Today is Chuseok or Korean Thanksgiving. It is a major multi-day holiday in Korea and is typically celebrated on the 15th day of the 8th month of the lunar calendar (thank you Wikipedia). Honestly, I was never aware of this holiday while growing up as a result of my parent’s religious conviction that the ancestral worship and rituals that came along with the holiday just didn’t jive with their beliefs. I just wish they maintained the feast portion of the holiday! But as a result of abandoning Chuseok, my mom went and still goes ALL OUT for her adopted holiday – the American Thanksgiving.
I celebrated Chuseok ONCE in 1991 when I was visited my extended family in Korea. Everyone gathered at my grandfather’s older brother’s house in Seoul and the women prepared the harvest dinner all morning. I can’t recall what the men were doing, but probably drinking. I don’t remember all the rituals, but I do remember a shrine that was set up in another room for what I believe was for my great grandparents. A framed portrait was on a small lacquered low table and a table setting was laid out on the table with a complete piping hot meal. Everyone went in and bowed before the seat to give thanks and to “welcome” them to dinner before coming back into the main dining area where everyone waited and gathered. The food was plenty and it was mostly vegetables, but nonetheless it was filling and the eating was non-stop. I couldn’t believe this is what I missed out on all my life!
My parents did not let on any nostalgia for this holiday while I was a kid, but looking back I couldn’t imagine just abandoning a major holiday. It would be like me telling my kids, “Okay. No more Thanksgiving or Christmas from now on”. I would feel a part of me was missing. I would sorely miss the big family gathering and, of course, the food. Last year I decided not to roast a turkey and cooked braised short ribs for Thanksgiving. I didn’t think it would be a big deal, but I felt like I was committing some sacrilegious act (I was). Even after feasting on short ribs and all the side dishes, I still felt hungry and wanting more. I wanted to cry. I will never do that again.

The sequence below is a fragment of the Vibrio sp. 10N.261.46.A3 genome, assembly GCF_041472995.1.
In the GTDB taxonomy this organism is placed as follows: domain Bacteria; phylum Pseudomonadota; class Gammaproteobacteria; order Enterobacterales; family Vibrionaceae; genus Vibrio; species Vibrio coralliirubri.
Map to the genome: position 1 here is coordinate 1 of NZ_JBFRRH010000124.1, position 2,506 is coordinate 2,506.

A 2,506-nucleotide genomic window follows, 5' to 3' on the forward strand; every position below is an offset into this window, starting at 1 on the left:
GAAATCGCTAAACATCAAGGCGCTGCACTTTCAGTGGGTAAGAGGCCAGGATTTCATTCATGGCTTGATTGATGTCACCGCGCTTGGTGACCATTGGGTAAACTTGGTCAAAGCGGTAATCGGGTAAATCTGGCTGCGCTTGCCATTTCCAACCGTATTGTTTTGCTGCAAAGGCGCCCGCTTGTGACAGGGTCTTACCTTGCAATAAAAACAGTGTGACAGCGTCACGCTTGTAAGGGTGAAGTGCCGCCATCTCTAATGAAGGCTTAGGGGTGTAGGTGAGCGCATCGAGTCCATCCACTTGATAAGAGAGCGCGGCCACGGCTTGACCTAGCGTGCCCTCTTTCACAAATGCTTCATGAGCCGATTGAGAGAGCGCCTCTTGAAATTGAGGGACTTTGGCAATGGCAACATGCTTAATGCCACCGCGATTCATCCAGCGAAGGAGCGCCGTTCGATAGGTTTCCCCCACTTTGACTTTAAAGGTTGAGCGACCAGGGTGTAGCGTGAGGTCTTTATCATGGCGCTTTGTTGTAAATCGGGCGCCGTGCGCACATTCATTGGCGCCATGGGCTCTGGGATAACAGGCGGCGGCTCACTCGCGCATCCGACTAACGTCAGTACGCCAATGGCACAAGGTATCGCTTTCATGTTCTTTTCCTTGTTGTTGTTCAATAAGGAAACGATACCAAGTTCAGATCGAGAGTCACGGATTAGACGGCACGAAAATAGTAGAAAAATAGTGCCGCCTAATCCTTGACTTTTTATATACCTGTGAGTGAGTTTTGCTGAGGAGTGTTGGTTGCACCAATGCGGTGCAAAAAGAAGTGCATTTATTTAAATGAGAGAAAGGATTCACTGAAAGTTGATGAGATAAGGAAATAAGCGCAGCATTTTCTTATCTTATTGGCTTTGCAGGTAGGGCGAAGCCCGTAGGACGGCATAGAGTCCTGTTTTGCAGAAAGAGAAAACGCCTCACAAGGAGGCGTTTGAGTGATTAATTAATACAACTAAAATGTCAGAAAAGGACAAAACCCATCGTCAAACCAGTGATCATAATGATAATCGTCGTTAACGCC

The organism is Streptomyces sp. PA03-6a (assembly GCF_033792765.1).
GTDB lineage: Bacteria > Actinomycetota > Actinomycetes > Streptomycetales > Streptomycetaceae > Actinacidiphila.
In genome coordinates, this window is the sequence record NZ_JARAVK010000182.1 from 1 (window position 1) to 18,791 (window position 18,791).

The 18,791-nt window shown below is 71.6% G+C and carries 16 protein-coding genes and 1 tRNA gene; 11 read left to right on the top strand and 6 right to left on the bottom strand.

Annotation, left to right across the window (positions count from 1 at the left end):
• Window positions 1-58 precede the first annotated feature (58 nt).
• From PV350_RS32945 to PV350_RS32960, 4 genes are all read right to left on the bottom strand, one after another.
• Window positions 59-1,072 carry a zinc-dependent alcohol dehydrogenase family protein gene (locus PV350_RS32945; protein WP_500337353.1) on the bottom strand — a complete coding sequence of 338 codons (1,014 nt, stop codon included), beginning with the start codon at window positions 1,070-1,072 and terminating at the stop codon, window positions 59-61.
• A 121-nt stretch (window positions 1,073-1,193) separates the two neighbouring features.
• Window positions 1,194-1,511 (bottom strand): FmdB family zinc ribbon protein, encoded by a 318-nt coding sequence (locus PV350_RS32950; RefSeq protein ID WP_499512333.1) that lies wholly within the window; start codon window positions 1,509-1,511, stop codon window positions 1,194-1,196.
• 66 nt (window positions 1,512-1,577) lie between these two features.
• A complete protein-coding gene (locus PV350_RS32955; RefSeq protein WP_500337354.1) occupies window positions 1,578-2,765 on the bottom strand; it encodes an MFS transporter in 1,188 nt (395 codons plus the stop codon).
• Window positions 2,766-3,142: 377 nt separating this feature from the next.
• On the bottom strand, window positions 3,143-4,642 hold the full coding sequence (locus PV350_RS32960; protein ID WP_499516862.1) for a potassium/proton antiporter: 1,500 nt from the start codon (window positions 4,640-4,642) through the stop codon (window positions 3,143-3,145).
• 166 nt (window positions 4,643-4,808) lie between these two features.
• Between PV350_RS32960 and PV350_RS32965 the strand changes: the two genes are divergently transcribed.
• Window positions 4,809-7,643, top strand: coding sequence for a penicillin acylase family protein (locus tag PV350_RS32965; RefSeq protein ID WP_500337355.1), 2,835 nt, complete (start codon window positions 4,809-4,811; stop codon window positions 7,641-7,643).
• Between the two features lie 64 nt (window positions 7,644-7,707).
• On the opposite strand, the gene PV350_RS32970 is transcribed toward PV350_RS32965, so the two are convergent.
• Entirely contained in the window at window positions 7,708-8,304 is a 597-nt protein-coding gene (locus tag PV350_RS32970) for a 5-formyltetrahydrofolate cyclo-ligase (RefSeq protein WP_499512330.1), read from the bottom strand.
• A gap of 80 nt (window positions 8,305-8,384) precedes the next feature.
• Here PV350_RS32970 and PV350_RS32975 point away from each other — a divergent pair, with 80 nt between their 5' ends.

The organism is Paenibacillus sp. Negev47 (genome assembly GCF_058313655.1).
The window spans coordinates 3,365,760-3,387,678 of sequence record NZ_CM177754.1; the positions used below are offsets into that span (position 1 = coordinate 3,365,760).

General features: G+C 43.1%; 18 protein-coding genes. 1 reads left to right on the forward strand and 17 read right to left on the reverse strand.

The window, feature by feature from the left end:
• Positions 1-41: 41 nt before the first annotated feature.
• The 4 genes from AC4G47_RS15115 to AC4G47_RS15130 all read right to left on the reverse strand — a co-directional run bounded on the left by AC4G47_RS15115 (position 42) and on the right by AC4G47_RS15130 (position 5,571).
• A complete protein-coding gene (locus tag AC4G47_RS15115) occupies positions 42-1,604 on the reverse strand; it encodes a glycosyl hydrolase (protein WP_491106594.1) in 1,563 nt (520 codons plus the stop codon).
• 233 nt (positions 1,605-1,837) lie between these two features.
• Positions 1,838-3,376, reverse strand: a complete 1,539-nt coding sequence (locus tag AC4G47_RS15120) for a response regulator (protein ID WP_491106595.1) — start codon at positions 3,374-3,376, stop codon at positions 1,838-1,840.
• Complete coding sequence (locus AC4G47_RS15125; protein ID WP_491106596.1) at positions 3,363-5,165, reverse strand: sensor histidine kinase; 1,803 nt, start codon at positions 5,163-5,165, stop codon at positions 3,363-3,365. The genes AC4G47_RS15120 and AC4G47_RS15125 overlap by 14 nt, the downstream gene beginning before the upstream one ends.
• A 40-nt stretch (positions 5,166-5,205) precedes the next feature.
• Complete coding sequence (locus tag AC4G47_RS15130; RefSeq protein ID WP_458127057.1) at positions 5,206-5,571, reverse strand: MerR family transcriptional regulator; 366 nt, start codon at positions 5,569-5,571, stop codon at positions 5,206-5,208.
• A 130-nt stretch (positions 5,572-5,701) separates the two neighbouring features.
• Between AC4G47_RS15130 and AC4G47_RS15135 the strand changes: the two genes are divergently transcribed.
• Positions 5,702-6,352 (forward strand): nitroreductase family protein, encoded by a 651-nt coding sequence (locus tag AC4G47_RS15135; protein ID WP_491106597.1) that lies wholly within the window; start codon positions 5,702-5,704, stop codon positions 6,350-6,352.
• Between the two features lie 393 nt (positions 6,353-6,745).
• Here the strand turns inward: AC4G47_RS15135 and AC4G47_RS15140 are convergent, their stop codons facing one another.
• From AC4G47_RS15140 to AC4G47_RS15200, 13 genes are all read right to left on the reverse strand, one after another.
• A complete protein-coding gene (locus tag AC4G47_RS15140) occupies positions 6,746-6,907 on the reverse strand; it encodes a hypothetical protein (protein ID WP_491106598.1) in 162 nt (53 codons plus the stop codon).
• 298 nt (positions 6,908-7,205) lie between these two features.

Most of the dishes for Chuseok include the greens and vegetables harvested in late summer and Autumn in Korea. The emphasis is including food and ingredients from the new harvest. The quintessential dish is songpyeon, or small crescent-shaped rice cakes filled with sweet fillings. Hyosun at Korean Bapsang has a recipe for these little treats.
Jeon (pancakes) are also served using the various seasonal hobak. Hobak is the general term for squash in Korean. I have another hobak jun recipe on my website using zucchini. My aunt in Korea is making hobak jun for Chuseok today using a squash that is similar to our butternut squash.
- 1 small butternut squash (about 2 pounds)
- 1 cup flour
- 1 teaspoon salt
- 1½ cups water
- 1 Tablespoon garlic powder (optional)
- cooking oil
- Trim and peel the squash. Julienne or cut the squash into 2-inch long matchsticks. If you have a mandoline, please use it. It makes this task much easier!
- In a large bowl, toss together the squash, flour, salt, and garlic powder until the squash is well coated.
- Keep stirring the mixture as you add a little water at a time. You want the mixture to be just ‘wet’ with the ‘batter’ just coating the squash.
- Heat a few tablespoons of oil in a large non-stick skillet over medium heat. Scoop about 1 heaping cup of the mixture into the pan and spread it out so that it’s a thin layer. If it’s too thick, the middle may not cook all the way through. Cook until golden brown or about 4-6 minutes. Flip and cook the second side until golden brown or 3-4 minutes. Tip: be sure to flip the pancake away from you to prevent any hot oil splattering on you.
- Repeat step #3 with the remaining mixture.
- To serve, cut into 2-inch squares and with a dipping sauce made up of equal parts soy sauce and white vinegar.